Some people can plug away at jobs they don’t care about without complaint. I, on the other hand, feel like I am dying inside when I do work that lacks personal significance.

I wish I wasn’t this way. It would be great if I could disconnect from how I feel and keep working. But going through the motions puts me into a depressive funk. I become the most useless, miserable employee ever. Feeling content while working for others is a major struggle.

No matter what I do, the way my job feels is right up there with how much income I make from it. When I build my own business, I can create something that matches my values and what I want to experience.

I Want to Feel Useful and Indispensable

Usually, after two years of working at a new job, I’m hit with the irrational fear that my employer doesn’t want me anymore, and they’re going to let me go. This has happened at every job I’ve had that’s lasted over two years, and it doesn’t matter how well I am doing.

I’m hit with the thought, “What am I doing here? They don’t need me.” I dislike feeling replaceable. I’ve had the privilege of working with people who were higher up in the workplace than me who were so skilled at what they did that they were indispensable. I knew my employer would hold on to them for as long as they could because there was no one else like them on the job.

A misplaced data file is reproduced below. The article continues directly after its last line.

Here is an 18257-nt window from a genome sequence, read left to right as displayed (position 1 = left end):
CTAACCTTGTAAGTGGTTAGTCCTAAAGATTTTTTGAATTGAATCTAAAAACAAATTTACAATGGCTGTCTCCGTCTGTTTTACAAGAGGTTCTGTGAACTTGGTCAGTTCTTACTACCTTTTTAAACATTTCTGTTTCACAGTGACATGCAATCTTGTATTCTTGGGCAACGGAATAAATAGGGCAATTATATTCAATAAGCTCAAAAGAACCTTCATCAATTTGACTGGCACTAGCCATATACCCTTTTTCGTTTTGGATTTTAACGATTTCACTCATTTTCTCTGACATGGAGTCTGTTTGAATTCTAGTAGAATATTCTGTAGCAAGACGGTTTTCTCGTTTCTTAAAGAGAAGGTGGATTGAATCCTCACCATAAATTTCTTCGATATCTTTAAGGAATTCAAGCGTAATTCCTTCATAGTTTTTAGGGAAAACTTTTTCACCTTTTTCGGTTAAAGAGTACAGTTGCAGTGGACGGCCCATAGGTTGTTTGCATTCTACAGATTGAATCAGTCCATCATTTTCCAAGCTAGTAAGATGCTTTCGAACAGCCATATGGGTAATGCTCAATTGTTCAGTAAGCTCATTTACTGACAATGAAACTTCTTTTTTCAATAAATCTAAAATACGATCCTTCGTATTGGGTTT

As for me, the positions in which I was employed were not using my unique skills. I could be easily replaced, and that insight made me want to leave the hierarchy and do my own thing.

I Want to Set My Own Schedule

I want to work when it is right for me. Overall, I’m more focused on quality of life over income. I’m willing to accept a lower-paying job and a simpler lifestyle if it gives me the time for the other things that are important to me.

Recently I read an interesting article on Vox entitled, The Problem is Work. What I loved about this article is how it highlighted how work culture in the United States is designed without family responsibilities in mind. Typical work positions require people to work as if they don’t have a family.

This is not the life I want to live, so I feel compelled to do my own thing. Working with family and loved ones in mind also can mean settling for a lower-income because less time is spent working. This means that I work with less hustle than is typical for entrepreneurs. As a result, I have to bootstrap more and maintain a live well on less mentality.

My husband also runs his own business. He’s an ENFP and only works two days a week. He could work more and make more money, but having time for friends, family, and the other things he cares about is more important to him.

Along with making my own schedule, I dislike feeling pressured. I prefer working at my own pace. I also don’t care for having a manager staring at me all day. I’m an adult. I don’t need a baby-sitter.

So this is why being an entrepreneur is attractive to me as an INFP, and I can’t wait to share with you the tips and tricks I’ve learned so far about doing business online as a sensitive introvert.

Does anything in this article resonate with you? If so, feel free to reach out via Twitter or Email. I would love to know what you think!